Today’s two workshops were with real experts in their field. There was a gap between when we planned to fit in lunch and visit the Fae Oota Cloo exhibition. I expected it to be a stunning day.
The first workshop was on Traditional Haps with Donna Smith. I heard such good reports of this workshop last year from friends that it was high on my priority list for this year and I was delighted when I managed to book a place. Again we had a pack of materials to start with which included extensive instructions from Donna and a ball of Jamieson’s Ultra. I had not knitted with this previously so was particularly looking forward to using it. Donna started by talking about differences between a hap and shawl ( a hap is an ‘everyday’ piece to her way of thinking ) and describing the different methods of constructing hap and shawls. There were several haps and shawls to look at, some being knitted by Donna’s aunt who is her 90s and still knits these ‘from what is in her head’. We were going to construct a full mini hap, the traditional way, from the outside in.
We started by knitting some of the outside border, I then opted to pick up and knit the inside border and by the end of the class had two sections completed in this way. It was great to refine my techniques and see how a real expert does it. To me this is the best part of Wool Week, learning from those who are very very good at what they do. There is always a reason for a particular way and this is based on several generations of knitting. It is all so thoughtful and I have found the tutors are so willing to share.
This is what we were aiming for
Again it was a lovely group of people from around the world who love knitting and it was nice to share our experiences and continue to do so when we chanced upon each other later in the week.
While I was at Isleburgh at Donna’s workshop Michael headed off to West and East Quarff to check on any autumn migrants.
A new farm shop and cafe had opened on the main road between Lerwick and Sumburgh at Cunningsburgh and we planned to have lunch there today. The food was very good, it was spacious and there was a good range of things to eat and nice craft items. After this first trip we became regulars for the week.
After lunch and more catching up with fellow ‘Wool weekers’ we parked at the History hut and looked round the exhibition Fae Oota Cloo which concentrated on an exhibition of wool and knitwear in the Cunningsburgh area. There was plenty to see and it was such a nice idea for a village to take part in Wool Week like this. I seem to find myself in setting up exhibitions back in Norfolk so it is always good to see how others do it and get new ideas.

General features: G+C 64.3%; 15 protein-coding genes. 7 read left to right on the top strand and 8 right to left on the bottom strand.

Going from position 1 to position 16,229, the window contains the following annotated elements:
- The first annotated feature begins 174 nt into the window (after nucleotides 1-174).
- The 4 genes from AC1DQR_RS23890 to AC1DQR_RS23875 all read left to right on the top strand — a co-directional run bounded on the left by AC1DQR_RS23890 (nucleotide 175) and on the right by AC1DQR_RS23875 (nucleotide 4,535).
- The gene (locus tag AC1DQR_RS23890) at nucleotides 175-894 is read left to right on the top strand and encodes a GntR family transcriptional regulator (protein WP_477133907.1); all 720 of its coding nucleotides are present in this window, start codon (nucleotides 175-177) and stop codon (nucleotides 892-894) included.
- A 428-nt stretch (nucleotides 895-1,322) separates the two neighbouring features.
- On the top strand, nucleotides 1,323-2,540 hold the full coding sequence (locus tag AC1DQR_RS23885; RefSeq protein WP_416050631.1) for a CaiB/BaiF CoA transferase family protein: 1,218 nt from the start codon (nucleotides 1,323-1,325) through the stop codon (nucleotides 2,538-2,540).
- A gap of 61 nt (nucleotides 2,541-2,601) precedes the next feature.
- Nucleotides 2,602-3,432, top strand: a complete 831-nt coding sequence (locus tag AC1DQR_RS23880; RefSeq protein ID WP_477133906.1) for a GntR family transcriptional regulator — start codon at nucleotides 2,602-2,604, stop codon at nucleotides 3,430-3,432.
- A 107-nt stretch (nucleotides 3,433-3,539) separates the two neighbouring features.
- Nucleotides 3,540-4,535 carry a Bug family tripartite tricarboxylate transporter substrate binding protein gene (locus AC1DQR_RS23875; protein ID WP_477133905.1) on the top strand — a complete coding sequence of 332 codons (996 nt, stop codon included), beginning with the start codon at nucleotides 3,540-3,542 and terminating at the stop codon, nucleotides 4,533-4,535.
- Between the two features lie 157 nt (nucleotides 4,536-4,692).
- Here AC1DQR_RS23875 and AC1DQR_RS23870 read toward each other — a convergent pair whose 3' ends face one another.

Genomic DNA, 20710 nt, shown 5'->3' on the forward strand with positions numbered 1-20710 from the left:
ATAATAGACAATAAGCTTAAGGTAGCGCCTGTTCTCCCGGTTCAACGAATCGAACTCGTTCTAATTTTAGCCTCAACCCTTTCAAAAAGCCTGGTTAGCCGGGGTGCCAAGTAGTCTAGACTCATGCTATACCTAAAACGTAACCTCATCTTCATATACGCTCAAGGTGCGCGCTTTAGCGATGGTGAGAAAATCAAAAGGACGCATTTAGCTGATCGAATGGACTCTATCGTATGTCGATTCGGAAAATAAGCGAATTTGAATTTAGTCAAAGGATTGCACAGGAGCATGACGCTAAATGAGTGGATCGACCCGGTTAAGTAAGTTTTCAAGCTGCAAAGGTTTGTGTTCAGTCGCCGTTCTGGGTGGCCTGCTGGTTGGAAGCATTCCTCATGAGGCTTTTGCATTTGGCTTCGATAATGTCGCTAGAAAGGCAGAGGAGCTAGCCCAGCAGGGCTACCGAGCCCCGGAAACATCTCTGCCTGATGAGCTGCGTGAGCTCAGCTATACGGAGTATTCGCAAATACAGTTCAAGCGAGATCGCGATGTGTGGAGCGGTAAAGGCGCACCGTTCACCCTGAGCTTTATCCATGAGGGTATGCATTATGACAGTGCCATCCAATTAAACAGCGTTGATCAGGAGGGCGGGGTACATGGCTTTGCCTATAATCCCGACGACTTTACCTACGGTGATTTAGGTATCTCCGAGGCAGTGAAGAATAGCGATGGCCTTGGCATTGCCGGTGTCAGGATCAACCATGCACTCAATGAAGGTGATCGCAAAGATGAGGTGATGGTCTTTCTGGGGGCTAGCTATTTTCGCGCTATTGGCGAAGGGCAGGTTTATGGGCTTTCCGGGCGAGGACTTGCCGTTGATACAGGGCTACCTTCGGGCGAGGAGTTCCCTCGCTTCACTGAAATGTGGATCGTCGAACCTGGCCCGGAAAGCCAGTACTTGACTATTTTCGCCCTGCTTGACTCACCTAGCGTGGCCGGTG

I was particularly taken by this:
So then we had a short gap for a rest as my workshop with Wilma was down at Hoswick in the evening. It would be busy as I think there were 4 workshops on at the same time. We arrived early (the class was starting at 6.30) and enjoyed looking at the displays in the visitors centre and of course sharing experiences of the week with people I met earlier this week or in previous Wool weeks (this is what makes Wool Week extra special).
Painting with colour
Wilma and her helper (Irene?) started by producing a huge range of yarn butterflies of just about every conceivable colour in the centre of our table. On other tables around the workshop were displays of Wilma’s Fair Isle showing her initial stimulus, her vast sampling (which she regards as very important) and the completed items. Some of these were small such as phone cases and fingerless mitts and also including tams and jumpers which are so characteristic of Wilma. It was such a feast for the eyes and I could have spent many hours looking at the samples and seeing how subtle changes perhaps of just one yarn in the palette of colours had such a profound effect on the finished piece. Attending this workshop had already been worth it for me before the actual workshop started. 2 young knitters from one of Wilma’s knitting classes were joining us. Wilma is very committed to encouraging and helping the next generation of Shetland Knitters.
We had an initial talk about colour and it’s relation to pattern in Fair Isle. Fortunately much of this was in the notes as I always like to reflect on this when I am back home.
Then given a couple of designs prepared in graphical form to choose from, we were encouraged to select colours without looking at any Fair isle designs. We then discussed our colours and pattern with Wilma or Irene before we got going on making a sample phone cover. We had started this before the class so we could maximise our Fair Isle knitting during the workshop.
some of our knitting at the end of the session
It was a brilliant workshop, again accompanied by useful notes to aid us later.
Then home to bed and another night when I would have no trouble sleeping.